You often want to identify different flora and fauna while hiking. Since I have my smartphone with me either way, I would like to have an app to do so.

Which apps tackle the described use-case and also do they work offline?

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    Picture This - android app, it's not perfect but not terrible, does plants but thought our Flax was a pineapple.
    – Aravona
    Commented Jan 25, 2019 at 10:36
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    The "mandatory xkcd reference" meme has found its way to TGO: xkcd.com/1425
    – cobaltduck
    Commented Jan 25, 2019 at 13:53
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    @cobaltduck, it's not that bad now, social media has given certain companies sufficient incentive to solve the problem, including to the point of recognising not just that the photo has ducks in, but also the names of the individuals in the photo.
    – Separatrix
    Commented Jan 25, 2019 at 15:47
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    @Separatrix - The character in the comic says she needs a research team and five years. Said comic is 4.5 years old. Seems like a pretty good prediction. I honestly don't know where the state-of-the-art is in terms of the "is it a tiger or a field of orange and black flowers" problem. I'm sure the algorithms get better every day, but are still a long ways from even a four-year old human in terms of shape recognition.
    – cobaltduck
    Commented Jan 25, 2019 at 18:26
  • Hi Kerri! Can you clarify a few things please, especially since the question has been edited? First, is your smartphone an Android or iPhone (iOS system)? Some companies have apps for both, but some are just for one or the other. Second, is ability to use it offline a requirement, or just something you'd appreciate? Last, does it have to be free? Some are, but some cost a few dollars! Thanks! Commented Jan 26, 2019 at 23:38

4 Answers 4


Not sure where you are, but Alan Weakley et al. have developed a downloadable flora app available through the Apple AppStore called FloraQuest, which covers most of the Eastern US at this point.

enter image description here

Screenshot from floraquest.com

From ResearchGate:

FloraQuest connects you with everything you need to know about naturally occurring plants in the Southeast and Mid-Atlantic US: - Interactive dichotomous keys use your location to streamline the process of identifying plants - Illustrated glossary terms decipher botanical terms - Full descriptions of species, varieties, subspecies, genera, and plant families, including references, identification notes, images, and distributions - Powerful and quick search to find species (first two letters of genus + first two letters of species, e.g., ACRU finds Acer rubrum). - Record plants you find, with photos, dates, and location. Browse plants others have found and made public. - Show plants by common name or scientific (latin) name. FloraQuest is a product of the University of North Carolina Herbarium (http://herbarium.unc.edu) and was funded by Innovate Carolina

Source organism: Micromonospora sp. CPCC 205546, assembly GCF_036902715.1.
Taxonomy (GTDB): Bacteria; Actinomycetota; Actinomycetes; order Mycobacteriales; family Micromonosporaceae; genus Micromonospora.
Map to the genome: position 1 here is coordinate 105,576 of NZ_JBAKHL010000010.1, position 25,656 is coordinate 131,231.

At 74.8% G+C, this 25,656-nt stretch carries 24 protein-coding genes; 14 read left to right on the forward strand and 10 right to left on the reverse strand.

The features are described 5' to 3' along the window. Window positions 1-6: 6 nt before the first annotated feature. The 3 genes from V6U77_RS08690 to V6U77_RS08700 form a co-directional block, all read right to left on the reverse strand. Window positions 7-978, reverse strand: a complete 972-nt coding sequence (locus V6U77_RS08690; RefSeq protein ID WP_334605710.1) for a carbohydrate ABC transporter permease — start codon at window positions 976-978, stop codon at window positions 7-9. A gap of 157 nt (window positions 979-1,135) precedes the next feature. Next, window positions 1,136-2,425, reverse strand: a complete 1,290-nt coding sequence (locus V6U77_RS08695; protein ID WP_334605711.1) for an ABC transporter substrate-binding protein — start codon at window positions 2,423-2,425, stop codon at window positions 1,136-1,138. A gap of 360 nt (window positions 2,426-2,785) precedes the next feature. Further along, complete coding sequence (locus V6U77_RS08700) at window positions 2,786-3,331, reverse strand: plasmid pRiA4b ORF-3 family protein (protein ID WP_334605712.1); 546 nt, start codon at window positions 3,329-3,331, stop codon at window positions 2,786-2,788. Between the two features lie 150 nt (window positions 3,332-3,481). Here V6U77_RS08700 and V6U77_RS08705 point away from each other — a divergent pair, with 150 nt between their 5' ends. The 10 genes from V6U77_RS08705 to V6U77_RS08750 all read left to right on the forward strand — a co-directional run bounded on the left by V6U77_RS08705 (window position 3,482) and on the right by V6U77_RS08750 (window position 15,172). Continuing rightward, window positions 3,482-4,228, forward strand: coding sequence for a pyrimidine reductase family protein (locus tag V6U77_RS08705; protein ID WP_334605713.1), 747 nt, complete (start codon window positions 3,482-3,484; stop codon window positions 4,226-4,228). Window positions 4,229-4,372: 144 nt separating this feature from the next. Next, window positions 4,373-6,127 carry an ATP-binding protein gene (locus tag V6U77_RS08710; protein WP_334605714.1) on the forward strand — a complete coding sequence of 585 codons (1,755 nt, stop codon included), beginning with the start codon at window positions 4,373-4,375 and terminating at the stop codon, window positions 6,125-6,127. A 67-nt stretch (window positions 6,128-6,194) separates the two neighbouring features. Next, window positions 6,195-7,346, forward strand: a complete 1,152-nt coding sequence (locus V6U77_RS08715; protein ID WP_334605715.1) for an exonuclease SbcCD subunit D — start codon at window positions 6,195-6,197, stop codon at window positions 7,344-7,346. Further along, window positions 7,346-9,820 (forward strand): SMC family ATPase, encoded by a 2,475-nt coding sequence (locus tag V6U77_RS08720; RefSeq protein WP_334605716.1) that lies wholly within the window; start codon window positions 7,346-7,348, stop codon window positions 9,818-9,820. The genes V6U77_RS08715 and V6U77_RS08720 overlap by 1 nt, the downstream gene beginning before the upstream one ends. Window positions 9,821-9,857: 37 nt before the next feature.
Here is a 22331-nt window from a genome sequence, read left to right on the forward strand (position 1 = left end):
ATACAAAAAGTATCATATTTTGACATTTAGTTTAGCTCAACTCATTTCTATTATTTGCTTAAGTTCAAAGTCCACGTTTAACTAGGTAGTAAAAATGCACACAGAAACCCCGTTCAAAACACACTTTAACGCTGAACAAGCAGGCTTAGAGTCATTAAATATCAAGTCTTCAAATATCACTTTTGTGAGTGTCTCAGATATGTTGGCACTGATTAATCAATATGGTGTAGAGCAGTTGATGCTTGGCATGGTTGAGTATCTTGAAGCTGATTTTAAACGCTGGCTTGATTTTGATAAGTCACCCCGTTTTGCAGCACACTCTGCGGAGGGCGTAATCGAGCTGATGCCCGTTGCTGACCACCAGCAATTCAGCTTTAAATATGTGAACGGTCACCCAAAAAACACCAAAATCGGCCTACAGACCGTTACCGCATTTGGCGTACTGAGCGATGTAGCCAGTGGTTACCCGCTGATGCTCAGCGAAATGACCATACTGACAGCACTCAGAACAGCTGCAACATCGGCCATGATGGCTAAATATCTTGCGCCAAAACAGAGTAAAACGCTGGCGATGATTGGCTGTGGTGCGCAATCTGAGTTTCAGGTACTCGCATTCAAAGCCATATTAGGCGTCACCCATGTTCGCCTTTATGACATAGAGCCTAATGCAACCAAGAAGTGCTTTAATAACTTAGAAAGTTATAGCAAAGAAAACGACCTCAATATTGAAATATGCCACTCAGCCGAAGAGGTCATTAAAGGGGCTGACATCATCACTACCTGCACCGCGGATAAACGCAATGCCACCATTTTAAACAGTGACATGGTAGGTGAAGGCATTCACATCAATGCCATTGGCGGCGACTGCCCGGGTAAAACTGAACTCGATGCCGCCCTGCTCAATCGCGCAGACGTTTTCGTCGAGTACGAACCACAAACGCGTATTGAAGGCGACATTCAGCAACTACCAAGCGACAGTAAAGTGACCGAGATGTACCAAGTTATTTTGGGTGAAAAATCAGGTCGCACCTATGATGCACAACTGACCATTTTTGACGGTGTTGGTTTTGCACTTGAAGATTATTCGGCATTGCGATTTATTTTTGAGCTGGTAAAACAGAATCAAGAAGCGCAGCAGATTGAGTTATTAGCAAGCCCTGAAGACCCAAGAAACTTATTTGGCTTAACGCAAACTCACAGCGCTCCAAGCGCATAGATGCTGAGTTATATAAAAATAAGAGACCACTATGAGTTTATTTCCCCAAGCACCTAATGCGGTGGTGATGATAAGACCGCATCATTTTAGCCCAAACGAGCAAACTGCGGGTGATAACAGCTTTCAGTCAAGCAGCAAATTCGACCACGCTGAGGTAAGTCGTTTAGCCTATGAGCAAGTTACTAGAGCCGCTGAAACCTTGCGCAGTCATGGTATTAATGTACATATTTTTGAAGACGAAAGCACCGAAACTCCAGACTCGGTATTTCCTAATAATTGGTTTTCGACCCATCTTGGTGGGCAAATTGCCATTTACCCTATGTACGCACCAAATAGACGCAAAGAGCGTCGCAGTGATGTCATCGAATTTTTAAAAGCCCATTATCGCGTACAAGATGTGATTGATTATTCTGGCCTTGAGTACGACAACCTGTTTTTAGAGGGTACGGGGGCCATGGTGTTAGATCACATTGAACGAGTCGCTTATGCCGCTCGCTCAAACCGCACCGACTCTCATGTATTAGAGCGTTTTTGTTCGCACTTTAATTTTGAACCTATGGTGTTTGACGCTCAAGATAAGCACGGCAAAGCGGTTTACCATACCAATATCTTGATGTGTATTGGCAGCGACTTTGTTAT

I love Seek, by iNaturalist:


Besides Flora: Fauna and Fungi are part of the detection possibilities. The answers are very detailed. Although there is room for improvement, the gamified approach is lots of fun while maintaining the scientific correctness.

Furthermore, the iNaturalist community is a great place to discover other's observations worldwide.

Another thing I like is, that you do not need to register, if you want to use the app.

Seek is funded by the California Academy of Sciences, National Geographic and the World Wildlife Fund (WWF). The app is available completely for free for all iOS and Android users.

See also: https://www.inaturalist.org/observations


Google Lens is Google's technology for "searching what you see", including plants and animal. Since it relies on Google's service, doesn't work offline.

Identify plants and animals

Find out what plant is in your friend's apartment, or what kind of dog you saw in the park.

It's available on:

  • Google Lens standalone app (Android 6.0+)
  • Google Assistant (Android 5.0+): "Look for the Lens icon in your Assistant."
  • Google Photos (Android, iOS 10+): "Look for the Lens icon on your photos."

Based on my experience in identifying my dog, photos of insects, and flowers, it might not always be too accurate, though the suggested results with their visual representation sometimes helped.

Disclaimer: not affiliated with Google, just a happy user of it.

  • I assume the question is on-topic as of currently written. Otherwise, let me know and I'm okay with deleting my answer.
    – Andrew T.
    Commented Jan 26, 2019 at 20:02

Pl@ntNet is a citizen science project based in France. It's a great way to identify plants. To you use it you take one or more picture of a plant and then Pl@ntNet will upload them to a server and the server will give you a list of its best guesses, along with confidence measures.

Pl@ntNet does cannot identify plants offline, nor can it identify animals.

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